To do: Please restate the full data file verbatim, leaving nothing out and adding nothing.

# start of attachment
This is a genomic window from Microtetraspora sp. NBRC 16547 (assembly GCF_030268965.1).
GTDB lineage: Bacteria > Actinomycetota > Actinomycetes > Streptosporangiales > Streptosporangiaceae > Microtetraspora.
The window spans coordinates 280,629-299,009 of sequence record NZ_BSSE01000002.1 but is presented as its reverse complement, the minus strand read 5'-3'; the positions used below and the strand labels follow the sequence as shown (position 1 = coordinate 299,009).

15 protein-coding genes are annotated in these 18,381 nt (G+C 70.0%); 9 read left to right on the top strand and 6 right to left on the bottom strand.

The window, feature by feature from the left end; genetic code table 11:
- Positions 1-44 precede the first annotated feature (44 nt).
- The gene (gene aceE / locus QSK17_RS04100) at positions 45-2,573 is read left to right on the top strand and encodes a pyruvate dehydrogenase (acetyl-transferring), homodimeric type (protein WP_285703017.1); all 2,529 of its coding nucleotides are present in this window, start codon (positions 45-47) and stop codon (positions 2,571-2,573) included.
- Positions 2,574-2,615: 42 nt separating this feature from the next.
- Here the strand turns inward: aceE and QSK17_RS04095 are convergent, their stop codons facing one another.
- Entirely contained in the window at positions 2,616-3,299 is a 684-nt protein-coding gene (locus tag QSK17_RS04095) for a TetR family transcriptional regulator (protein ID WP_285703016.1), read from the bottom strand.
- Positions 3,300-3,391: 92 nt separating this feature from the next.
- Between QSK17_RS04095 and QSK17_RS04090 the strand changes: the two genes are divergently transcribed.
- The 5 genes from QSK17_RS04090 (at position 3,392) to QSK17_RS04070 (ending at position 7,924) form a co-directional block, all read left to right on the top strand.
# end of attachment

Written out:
This is a genomic window from Microtetraspora sp. NBRC 16547 (assembly GCF_030268965.1).
GTDB lineage: Bacteria > Actinomycetota > Actinomycetes > Streptosporangiales > Streptosporangiaceae > Microtetraspora.
The window spans coordinates 280,629-299,009 of sequence record NZ_BSSE01000002.1 but is presented as its reverse complement, the minus strand read 5'-3'; the positions used below and the strand labels follow the sequence as shown (position 1 = coordinate 299,009).

15 protein-coding genes are annotated in these 18,381 nt (G+C 70.0%); 9 read left to right on the top strand and 6 right to left on the bottom strand.

The window, feature by feature from the left end; genetic code table 11:
- Positions 1-44 precede the first annotated feature (44 nt).
- The gene (gene aceE / locus QSK17_RS04100) at positions 45-2,573 is read left to right on the top strand and encodes a pyruvate dehydrogenase (acetyl-transferring), homodimeric type (protein WP_285703017.1); all 2,529 of its coding nucleotides are present in this window, start codon (positions 45-47) and stop codon (positions 2,571-2,573) included.
- Positions 2,574-2,615: 42 nt separating this feature from the next.
- Here the strand turns inward: aceE and QSK17_RS04095 are convergent, their stop codons facing one another.
- Entirely contained in the window at positions 2,616-3,299 is a 684-nt protein-coding gene (locus tag QSK17_RS04095) for a TetR family transcriptional regulator (protein ID WP_285703016.1), read from the bottom strand.
- Positions 3,300-3,391: 92 nt separating this feature from the next.
- Between QSK17_RS04095 and QSK17_RS04090 the strand changes: the two genes are divergently transcribed.
- The 5 genes from QSK17_RS04090 (at position 3,392) to QSK17_RS04070 (ending at position 7,924) form a co-directional block, all read left to right on the top strand.